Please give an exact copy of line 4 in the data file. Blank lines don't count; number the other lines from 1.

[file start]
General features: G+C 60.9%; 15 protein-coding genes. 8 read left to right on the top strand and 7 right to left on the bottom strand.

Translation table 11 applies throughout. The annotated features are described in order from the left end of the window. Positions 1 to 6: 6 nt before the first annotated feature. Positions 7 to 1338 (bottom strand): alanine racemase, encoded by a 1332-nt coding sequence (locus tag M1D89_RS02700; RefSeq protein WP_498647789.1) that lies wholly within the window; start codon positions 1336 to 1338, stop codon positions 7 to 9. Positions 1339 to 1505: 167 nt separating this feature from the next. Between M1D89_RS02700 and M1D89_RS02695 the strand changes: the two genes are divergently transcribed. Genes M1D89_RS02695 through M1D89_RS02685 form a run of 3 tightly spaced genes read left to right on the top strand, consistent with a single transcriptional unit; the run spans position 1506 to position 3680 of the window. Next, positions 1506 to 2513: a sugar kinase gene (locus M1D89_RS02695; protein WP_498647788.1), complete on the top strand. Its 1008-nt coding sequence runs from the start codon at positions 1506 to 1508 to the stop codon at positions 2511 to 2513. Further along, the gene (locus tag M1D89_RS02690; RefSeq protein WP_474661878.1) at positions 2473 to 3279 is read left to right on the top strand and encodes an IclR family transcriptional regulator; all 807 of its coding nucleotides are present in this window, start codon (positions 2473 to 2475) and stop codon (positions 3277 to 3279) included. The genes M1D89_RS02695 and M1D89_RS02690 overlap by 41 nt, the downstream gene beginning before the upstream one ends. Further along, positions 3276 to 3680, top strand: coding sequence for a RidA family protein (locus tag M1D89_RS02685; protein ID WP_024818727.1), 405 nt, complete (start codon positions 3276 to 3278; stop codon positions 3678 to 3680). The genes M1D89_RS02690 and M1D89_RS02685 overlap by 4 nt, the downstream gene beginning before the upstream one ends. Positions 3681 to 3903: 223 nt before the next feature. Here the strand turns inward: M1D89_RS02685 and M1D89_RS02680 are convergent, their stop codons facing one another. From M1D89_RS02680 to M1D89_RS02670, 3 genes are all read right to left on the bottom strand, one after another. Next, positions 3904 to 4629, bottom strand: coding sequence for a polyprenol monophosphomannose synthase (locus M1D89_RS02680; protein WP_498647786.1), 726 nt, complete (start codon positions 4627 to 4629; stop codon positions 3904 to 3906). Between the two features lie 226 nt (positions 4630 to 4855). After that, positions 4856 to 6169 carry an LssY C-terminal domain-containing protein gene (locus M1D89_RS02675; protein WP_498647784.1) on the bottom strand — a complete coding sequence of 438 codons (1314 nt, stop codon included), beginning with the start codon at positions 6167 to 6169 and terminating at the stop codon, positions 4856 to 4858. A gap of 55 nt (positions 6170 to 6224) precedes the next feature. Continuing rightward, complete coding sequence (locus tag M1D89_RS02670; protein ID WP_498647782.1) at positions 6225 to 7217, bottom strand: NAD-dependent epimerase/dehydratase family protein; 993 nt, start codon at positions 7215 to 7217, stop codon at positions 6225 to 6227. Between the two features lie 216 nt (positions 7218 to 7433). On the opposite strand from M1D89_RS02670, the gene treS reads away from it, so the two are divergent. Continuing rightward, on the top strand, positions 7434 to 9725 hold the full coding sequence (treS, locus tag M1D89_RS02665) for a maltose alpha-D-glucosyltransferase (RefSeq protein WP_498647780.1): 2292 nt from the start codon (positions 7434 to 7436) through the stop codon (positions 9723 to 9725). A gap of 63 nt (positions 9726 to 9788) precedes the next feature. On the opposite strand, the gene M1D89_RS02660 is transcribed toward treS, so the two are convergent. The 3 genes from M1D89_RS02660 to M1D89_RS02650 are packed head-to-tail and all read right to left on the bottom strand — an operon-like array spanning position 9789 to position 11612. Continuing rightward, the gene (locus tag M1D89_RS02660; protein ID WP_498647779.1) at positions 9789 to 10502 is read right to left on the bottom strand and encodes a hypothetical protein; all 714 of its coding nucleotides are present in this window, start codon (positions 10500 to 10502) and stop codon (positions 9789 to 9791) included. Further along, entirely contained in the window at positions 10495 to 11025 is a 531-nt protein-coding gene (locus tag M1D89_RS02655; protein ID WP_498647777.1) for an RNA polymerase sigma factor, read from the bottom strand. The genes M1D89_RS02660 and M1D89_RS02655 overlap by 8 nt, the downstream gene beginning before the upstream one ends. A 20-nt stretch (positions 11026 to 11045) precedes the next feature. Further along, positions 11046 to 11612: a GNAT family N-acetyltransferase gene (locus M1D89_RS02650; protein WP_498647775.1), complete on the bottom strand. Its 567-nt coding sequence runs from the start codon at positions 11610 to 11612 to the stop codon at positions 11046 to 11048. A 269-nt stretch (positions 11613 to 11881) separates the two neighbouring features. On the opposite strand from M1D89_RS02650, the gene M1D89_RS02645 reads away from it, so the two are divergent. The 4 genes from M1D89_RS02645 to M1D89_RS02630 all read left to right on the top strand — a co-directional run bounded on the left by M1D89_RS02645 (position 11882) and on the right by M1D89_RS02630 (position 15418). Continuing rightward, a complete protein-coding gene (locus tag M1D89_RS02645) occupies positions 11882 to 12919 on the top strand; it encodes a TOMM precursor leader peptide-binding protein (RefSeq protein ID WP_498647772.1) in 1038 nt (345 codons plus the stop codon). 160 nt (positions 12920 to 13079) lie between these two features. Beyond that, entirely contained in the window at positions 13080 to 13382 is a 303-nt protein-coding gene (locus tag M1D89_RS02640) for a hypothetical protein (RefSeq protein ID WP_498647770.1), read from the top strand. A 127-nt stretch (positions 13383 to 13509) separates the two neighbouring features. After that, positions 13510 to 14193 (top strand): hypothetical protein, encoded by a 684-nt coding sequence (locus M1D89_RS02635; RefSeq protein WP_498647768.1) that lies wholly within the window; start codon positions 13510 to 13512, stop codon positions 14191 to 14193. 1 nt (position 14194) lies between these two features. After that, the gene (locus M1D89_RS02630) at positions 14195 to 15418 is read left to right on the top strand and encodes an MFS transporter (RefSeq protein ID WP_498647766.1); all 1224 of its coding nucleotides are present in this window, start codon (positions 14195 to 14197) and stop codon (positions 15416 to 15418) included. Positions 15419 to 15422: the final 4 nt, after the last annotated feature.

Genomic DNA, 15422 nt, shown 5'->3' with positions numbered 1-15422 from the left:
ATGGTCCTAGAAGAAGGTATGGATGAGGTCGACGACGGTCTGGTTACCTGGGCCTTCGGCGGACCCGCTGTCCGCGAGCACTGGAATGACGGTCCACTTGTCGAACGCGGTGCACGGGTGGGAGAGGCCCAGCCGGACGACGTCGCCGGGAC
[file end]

ATGGTCCTAGAAGAAGGTATGGATGAGGTCGACGACGGTCTGGTTACCTGGGCCTTCGGCGGACCCGCTGTCCGCGAGCACTGGAATGACGGTCCACTTGTCGAACGCGGTGCACGGGTGGGAGAGGCCCAGCCGGACGACGTCGCCGGGAC